Paul told Titus an elder should have “faithful children not accused of dissipation or insubordination” (Tit. 1.6 NKJV). The word for “faithful” here is the Greek term pista, which is an adjective translated several ways in the New Testament. It is most often translated “faithful” or “trustworthy,” though it does, at times, refer to someone who is faithful in the sense of being a believer in Christ. For several reasons, I believe the proper understanding here is that the children are “faithful” in the sense of being “trustworthy,” and Paul further defined what he meant: a faithful child is one who is “not accused of dissipation or insubordination.”
Paul goes on, in his next sentence, to say, “For a bishop must be blameless, as a steward of God…” If a man has children who party, drink, carouse, act out sexually, etc., they blemish their father’s name. You can think of some of our public servants in offices all the way up the President whose children mar the family name. If a man’s children are causing problems in the community, it’s harder to consider the man blameless—not that he has necessarily committed any sin, but it seems evident that he has left some things undone in his family.
Our society is different than Paul’s. Our children often not only leave home but also the area. As an example, my dad lives and worships with a church in north Alabama. His three sons have never lived in that area since we left home. If one of his adult sons causes trouble in a different city and a different state, it may or may not reflect on him. That would be something the church would need to consider if they were deciding whether to appoint him an elder. If the adult son were in the same town and the community knew him and his father, his immorality and the trouble he caused would probably reflect on the father.
If a man still has children in his home, it is easier to determine how he manages his home, the relationship he has with his children, how he guides and interacts with them. But if all the children have left home, many in the church may not even know who his children are. How should we examine this man? God expects us to use good judgment, so we might ask some questions. Has he raised kids? How does he think he did? What does his wife think? Do his kids love him or hate him now; what kind of relationship does he maintain with his adult children? Would any of his kids cause their father’s name (and thus the name of Christ) to be blemished in this church and community? Would anyone have just cause to say he cannot be considered blameless in this matter?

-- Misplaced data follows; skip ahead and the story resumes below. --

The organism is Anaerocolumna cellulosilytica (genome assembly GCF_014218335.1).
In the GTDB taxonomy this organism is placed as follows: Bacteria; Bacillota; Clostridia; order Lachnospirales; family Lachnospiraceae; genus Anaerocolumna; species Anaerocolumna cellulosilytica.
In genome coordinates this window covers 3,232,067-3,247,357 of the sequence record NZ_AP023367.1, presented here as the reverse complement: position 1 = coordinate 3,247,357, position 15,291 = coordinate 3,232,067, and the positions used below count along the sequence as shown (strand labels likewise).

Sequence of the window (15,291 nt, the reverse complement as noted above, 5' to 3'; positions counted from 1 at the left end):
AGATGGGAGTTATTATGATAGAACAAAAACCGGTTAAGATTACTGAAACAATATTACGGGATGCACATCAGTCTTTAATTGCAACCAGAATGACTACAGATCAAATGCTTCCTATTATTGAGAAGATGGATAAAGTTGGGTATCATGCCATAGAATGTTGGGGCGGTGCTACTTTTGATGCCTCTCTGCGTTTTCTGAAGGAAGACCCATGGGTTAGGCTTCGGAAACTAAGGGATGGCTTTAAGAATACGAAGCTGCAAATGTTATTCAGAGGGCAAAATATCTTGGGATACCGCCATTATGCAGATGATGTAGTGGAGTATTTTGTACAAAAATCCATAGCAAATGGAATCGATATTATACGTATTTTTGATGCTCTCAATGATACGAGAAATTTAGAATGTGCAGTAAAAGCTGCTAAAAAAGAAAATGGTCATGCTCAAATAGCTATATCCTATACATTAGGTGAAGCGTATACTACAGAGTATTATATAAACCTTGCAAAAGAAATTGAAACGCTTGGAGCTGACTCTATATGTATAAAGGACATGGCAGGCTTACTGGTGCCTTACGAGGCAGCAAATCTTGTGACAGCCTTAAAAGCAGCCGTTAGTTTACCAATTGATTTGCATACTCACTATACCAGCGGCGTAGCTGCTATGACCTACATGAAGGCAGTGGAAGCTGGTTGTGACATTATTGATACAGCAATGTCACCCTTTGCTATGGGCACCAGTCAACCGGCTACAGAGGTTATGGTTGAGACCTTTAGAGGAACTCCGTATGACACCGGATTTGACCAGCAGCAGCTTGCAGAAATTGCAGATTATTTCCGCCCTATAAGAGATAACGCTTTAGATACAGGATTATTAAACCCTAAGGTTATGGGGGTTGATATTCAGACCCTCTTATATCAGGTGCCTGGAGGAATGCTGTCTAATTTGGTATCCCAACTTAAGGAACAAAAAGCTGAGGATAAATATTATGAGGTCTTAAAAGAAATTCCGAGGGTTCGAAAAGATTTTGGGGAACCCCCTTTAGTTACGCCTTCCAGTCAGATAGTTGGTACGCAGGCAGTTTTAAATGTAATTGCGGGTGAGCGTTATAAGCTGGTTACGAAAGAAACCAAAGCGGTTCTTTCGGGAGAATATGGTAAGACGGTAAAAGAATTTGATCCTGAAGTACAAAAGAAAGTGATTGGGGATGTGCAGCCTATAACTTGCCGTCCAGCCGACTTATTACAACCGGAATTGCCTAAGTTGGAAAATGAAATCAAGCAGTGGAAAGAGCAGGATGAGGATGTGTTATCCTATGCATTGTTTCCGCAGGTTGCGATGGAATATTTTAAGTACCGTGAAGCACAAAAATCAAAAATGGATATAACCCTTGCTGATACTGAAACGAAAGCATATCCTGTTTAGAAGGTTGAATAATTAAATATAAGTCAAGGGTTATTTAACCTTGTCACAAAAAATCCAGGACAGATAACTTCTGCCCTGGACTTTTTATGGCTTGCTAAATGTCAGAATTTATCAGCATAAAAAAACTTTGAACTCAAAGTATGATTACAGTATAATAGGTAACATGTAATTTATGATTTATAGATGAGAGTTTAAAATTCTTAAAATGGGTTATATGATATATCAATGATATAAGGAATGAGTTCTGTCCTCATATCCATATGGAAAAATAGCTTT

Having faithful children is an important qualification for a man who would be an elder in God’s church. However, it is but one qualification among many. We should look at the overall character of the man and use wisdom and sound judgment with the full direction of God’s word. And pray for wisdom! May God be glorified.
Fathers, Teach Your ChildrenMonday, October 24, 2022
Fathers, do not provoke your children to anger,
but bring them up in the discipline and instruction of the Lord.
God chose Abraham for a specific purpose: “For I have chosen him, that he may command his children and his household after him to keep the way of the Lord by doing righteousness and justice, so that the Lord may bring to Abraham what he has promised him” (Genesis 18.19)
When David returned from successfully bringing the Ark of the Covenant to Jerusalem, 2 Samuel 6.19-20 says, “Then all the people departed, each to his house. And David returned to bless his household.”
Solomon writes of the relationship between fathers and children in many of his Proverbs:
Hear, my son, your father’s instruction,
and forsake not your mother’s teaching,
for they are a graceful garland for your head
and pendants for your neck. (Proverbs 1.8-9)
And now, O sons, listen to me:
blessed are those who keep my ways. (Proverbs 8.32)
Whoever spares the rod hates his son,
but he who loves him is diligent to discipline him. (Proverbs 13.24)
Discipline your son, for there is hope;
do not set your heart on putting him to death. (Proverbs 19.18)
Discipline your son, and he will give you rest;
he will give delight to your heart. (Proverbs 29.17)
Does the burden of bringing up children in the Lord fall only to fathers? No, mothers also do this excellent work. Moses spoke to the people of Israel, men and women, when he said, “Only take care, and keep your soul diligently, lest you forget the things that your eyes have seen, and lest they depart from your heart all the days of your life. Make them known to your children and your children’s children…” (Deuteronomy 4.9). “And these words that I command you today shall be on your heart. You shall teach them diligently to your children, and shall talk of them when you sit in your house, and when you walk by the way, and when you lie down, and when you rise” (Deuteronomy 6.6-7). Timothy’s mother and grandmother worked hard to teach him the Scriptures through his boyhood years (2 Timothy 1.5; 3.15).
But Fathers are primarily tasked with teaching their children about God and His paths of righteousness.
We should be thinking generations down the line. What will my great-grandchildren be taught? Will my influence continue to the next generation…and even beyond? What a sweet thought, that grandchildren I don’t even know may one day bless the Lord’s name and fight in His kingdom.
Fathers, let us command our children to keep the ways of the Lord by doing righteousness and justice. Many fathers today act as curses to their families. Let us return to our homes to bless our families by leading them in paths of light and guiding with godly wisdom and instruction.
To the work!